• Monday, December 05, 2022

HEADLINE STORY

Cardiff head teacher Reena Patel hopes sharing her experiences with racism would help other

By: Pramod Thomas

A head teacher from ethnic minority background has revealed that she was called racist names by children while working in Wales, according to reports.

Reena Patel, who works at Kitchener Primary in Cardiff, now wants to make her school anti-racist by providing to white teachers, reported the BBC.

Notably, nine in 10 of the 480 children at the school are from an ethnic minority, but only the head teacher has such a background.

Also, Patel is one of only five from an ethnic minority community among 1,245 head teachers in Wales.

According to her, she was once denied a job saying that she didn’t reflect the community. White privilege is a concept that, according to Patel, “makes you feel intimidated and makes you think you’re being racist when you’re not”.

“When you work in a diverse school you do think you’re anti-racist automatically because you feel that you do understand our children’s needs, but it is important to reflect on your own privileges. They [her teachers] believe that they’re anti-racist and being part of an ethnic minority group myself, I’m quite sensitive hearing certain things that happen,” Patel is reported to have said.

“It’s no-one’s fault but I’m quite sensitive to it so I know that maybe when you are of white heritage you may not believe that certain obstacles are there for our children.”

In her opinion, minorities families sometimes find it difficult put in an application form.

Racism can occur between various ethnic minority groups, she noted, and everyone must actively fight it. The school is collaborating with Darpl (diversity and anti-racism professional learning) in this effort.

Besides, the school plans to celebrate all the different cultural and religious festivals, and children are doing projects to celebrate identity and difference.

British Indian Patel said that moving to Wales and working in schools there was a culture shock for her.

“I have experienced racism – I’ve experienced racism in recruitment, I’ve experienced racism whilst being a teacher and the assumption here is that you’ve just got to accept it because you are the minority whereas I don’t feel I was the minority in Leicester or in London,” Patel, was born in Leicester and studied in London, said.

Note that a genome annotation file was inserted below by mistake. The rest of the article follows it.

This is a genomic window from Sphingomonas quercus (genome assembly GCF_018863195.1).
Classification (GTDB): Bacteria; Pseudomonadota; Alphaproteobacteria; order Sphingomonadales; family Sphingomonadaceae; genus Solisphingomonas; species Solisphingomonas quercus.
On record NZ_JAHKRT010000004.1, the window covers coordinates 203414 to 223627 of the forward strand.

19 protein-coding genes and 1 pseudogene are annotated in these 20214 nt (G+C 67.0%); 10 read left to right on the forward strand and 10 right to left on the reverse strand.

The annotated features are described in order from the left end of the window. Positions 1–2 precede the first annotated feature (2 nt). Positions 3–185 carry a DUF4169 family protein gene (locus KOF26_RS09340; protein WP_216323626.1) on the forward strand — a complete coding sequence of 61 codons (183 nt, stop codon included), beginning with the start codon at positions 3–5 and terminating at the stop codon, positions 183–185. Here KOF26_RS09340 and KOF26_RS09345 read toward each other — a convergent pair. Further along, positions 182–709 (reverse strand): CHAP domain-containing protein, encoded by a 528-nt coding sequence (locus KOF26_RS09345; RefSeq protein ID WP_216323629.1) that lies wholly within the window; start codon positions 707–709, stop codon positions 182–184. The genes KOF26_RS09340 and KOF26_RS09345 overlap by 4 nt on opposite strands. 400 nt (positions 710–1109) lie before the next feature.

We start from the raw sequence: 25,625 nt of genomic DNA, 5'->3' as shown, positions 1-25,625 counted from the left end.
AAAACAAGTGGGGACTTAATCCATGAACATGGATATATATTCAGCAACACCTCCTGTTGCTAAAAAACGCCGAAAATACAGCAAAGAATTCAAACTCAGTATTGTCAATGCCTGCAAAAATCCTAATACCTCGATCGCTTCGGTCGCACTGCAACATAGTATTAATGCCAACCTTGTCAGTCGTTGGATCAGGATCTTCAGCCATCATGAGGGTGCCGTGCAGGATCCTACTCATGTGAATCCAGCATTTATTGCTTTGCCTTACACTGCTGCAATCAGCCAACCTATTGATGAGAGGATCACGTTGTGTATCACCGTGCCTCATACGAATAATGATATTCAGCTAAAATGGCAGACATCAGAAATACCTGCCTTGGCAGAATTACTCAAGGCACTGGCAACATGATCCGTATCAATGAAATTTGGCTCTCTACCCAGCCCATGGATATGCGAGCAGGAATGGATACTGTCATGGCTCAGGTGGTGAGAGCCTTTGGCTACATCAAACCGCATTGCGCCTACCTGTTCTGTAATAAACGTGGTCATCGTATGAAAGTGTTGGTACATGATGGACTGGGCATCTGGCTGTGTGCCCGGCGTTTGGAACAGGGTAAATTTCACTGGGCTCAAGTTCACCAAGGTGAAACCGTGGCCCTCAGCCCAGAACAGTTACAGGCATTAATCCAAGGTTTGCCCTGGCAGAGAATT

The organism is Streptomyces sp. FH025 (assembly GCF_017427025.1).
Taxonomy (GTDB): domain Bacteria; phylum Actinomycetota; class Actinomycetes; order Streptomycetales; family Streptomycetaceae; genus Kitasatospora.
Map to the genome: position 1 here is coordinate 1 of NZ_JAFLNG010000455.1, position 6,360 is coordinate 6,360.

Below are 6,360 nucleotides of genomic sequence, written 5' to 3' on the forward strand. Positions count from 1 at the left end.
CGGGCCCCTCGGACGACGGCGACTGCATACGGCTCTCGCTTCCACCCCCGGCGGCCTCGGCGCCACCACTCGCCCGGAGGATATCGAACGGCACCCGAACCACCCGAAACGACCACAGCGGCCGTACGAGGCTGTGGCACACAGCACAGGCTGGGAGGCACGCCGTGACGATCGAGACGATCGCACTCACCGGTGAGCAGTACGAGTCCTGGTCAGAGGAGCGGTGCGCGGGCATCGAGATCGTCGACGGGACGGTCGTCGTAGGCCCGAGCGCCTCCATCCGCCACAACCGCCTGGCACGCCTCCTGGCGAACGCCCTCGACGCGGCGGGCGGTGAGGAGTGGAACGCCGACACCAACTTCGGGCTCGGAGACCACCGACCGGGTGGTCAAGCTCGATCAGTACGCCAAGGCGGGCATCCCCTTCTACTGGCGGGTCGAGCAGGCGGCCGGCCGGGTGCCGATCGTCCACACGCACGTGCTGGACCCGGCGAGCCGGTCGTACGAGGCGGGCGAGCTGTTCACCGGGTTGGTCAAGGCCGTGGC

Before her current role, she was turned down for a few headship roles because of her ‘skin colour.

“It’s upsetting that this is still happening in 2022 but I was also frustrated because it wasn’t my ability to be a headteacher, it was more about what I look like,” she said.

She revealed that experiences of racism in the classroom made her want to go back to Leicester but she stayed. Now, Patel hopes that sharing her experiences would help others, including her young daughter.

The Welsh government has plans to make Wales anti-racist by 2030.

“High quality, free, diversity and anti-racist professional learning known as DARPL is now available to all education professionals across Wales. This has been created by a coalition of partners with professional and lived experience to support those working in education to understand and develop anti-racist practice,” said the government.

Tyler Edward, who is a journalist, also shared his racist experience while he was a student in Kitchener Primary School. He was called some of the most disgusting names by one pupil on the playground.

He reported it and steps were taken then to address the issue. “If my teachers had been given anti-racism training then that would have made a huge difference,” Edward, who is of mixed ethnicity, said.

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